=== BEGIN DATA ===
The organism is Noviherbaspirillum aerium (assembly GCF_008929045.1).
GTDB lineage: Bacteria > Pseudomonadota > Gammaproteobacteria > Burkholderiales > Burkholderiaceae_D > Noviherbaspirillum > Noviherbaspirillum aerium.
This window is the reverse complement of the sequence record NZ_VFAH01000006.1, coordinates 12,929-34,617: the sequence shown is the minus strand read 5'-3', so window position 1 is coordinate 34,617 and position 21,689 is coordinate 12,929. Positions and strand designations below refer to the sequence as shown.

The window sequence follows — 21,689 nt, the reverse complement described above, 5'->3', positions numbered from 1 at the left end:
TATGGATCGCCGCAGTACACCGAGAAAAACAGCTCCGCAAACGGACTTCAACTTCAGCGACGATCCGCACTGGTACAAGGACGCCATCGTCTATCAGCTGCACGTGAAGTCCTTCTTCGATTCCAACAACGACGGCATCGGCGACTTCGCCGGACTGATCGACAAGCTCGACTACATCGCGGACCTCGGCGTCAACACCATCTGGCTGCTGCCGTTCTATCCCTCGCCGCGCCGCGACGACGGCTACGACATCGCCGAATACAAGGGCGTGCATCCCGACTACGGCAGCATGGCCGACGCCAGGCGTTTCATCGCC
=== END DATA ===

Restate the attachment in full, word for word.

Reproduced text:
The organism is Noviherbaspirillum aerium (assembly GCF_008929045.1).
GTDB lineage: Bacteria > Pseudomonadota > Gammaproteobacteria > Burkholderiales > Burkholderiaceae_D > Noviherbaspirillum > Noviherbaspirillum aerium.
This window is the reverse complement of the sequence record NZ_VFAH01000006.1, coordinates 12,929-34,617: the sequence shown is the minus strand read 5'-3', so window position 1 is coordinate 34,617 and position 21,689 is coordinate 12,929. Positions and strand designations below refer to the sequence as shown.

The window sequence follows — 21,689 nt, the reverse complement described above, 5'->3', positions numbered from 1 at the left end:
TATGGATCGCCGCAGTACACCGAGAAAAACAGCTCCGCAAACGGACTTCAACTTCAGCGACGATCCGCACTGGTACAAGGACGCCATCGTCTATCAGCTGCACGTGAAGTCCTTCTTCGATTCCAACAACGACGGCATCGGCGACTTCGCCGGACTGATCGACAAGCTCGACTACATCGCGGACCTCGGCGTCAACACCATCTGGCTGCTGCCGTTCTATCCCTCGCCGCGCCGCGACGACGGCTACGACATCGCCGAATACAAGGGCGTGCATCCCGACTACGGCAGCATGGCCGACGCCAGGCGTTTCATCGCC